```

*Figure; Nonparametric test, plot of the effect size with significant channels in red*

#### Exercise 2

Perform the same statistical test, but now without selecting the time range of interest and without averaging over time. This increases the number of statistical comparisons from Nchan to Nchan x Ntime. The statistics function also returns a Boolean mask that you can use for plotting:

```
% make the plot
cfg = [];
cfg.layout = layout;
cfg.maskparameter = 'mask';
cfg.maskstyle = 'box';
% we want to plot the effect size,i.e. the difference, but also the statistical mask
grandavg_effect.mask = stat_nonparametric.mask;
figure; ft_multiplotER(cfg, grandavg_effect)
title('Nonparametric: significant without MCP for channels and time')
```

Also in the non-parametric approach for testing of statistical significance, different corrections for multiple comparisons such as Bonferroni, FDR, and others are implemented. See the options for `cfg.correctm`

in **ft_statistics_montecarlo**.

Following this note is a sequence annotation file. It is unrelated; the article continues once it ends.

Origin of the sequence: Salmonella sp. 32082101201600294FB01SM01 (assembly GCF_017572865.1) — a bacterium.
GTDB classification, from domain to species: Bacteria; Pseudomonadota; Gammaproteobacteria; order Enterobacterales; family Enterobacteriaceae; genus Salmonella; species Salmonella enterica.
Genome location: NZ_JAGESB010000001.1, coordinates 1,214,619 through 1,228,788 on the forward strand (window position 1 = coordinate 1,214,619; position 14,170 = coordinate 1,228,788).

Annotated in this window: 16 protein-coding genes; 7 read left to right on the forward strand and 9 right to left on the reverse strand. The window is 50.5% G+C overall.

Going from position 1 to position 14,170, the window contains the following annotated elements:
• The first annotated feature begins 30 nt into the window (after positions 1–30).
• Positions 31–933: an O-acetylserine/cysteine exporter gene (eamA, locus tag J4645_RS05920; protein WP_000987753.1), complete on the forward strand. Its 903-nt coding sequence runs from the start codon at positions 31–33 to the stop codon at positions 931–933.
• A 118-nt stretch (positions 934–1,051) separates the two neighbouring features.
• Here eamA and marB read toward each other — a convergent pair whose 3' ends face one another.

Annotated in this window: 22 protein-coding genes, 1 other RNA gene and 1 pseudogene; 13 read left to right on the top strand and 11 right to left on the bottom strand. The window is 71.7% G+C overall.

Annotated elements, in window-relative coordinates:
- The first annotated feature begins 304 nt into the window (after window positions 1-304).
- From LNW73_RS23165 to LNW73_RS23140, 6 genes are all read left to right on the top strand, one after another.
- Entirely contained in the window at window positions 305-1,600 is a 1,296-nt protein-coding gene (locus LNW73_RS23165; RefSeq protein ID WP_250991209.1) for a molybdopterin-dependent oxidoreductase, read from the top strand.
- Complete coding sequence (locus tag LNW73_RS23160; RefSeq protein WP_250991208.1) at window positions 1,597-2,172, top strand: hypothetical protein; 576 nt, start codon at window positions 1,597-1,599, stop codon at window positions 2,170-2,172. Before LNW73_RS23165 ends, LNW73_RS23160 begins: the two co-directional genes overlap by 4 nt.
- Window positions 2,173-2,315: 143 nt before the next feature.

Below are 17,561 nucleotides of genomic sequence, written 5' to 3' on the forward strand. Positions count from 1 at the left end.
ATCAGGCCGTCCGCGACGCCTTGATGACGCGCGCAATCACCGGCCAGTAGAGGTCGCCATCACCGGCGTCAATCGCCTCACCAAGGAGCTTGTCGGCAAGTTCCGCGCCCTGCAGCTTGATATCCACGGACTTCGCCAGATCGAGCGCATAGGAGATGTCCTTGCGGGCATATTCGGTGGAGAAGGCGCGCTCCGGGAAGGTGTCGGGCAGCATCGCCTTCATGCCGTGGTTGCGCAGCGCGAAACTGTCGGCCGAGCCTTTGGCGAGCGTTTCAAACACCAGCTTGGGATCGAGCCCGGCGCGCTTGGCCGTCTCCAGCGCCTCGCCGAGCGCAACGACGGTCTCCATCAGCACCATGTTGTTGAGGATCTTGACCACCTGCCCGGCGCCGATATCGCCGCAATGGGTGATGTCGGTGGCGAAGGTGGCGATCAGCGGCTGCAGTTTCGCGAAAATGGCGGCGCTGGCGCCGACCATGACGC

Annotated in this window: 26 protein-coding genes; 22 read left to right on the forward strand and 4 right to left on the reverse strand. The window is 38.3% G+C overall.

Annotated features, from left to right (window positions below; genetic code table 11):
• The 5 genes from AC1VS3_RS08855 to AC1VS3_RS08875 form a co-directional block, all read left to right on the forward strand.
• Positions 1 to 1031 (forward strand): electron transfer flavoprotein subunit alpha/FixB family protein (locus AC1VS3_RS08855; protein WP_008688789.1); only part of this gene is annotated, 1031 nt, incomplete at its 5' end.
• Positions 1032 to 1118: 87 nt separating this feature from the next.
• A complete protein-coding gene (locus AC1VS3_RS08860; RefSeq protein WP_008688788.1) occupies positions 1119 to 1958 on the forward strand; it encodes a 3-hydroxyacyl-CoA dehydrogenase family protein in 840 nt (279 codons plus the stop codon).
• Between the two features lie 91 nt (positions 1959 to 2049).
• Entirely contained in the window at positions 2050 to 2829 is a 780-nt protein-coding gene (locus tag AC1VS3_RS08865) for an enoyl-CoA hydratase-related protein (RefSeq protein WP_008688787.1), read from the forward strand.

### Permutation test based on cluster statistics

FieldTrip also implements a special way to correct for multiple comparisons, which makes use of the feature in the data that the effects at neighbouring timepoints are highly correlated. For more details see the cluster permutation tutorials for ERFs and time frequency data and the publication by Maris and Oostenveld (2007).

If your channels in the data are close to each other, you can also use the feature that neighbouring channels are likely to show similar effects. This requires that you specify which channels are neighbours, see **ft_prepare_neighbours**. In this case we will not assume that neighbouring patches see the same thing, and will only rely on clustering over the time axis.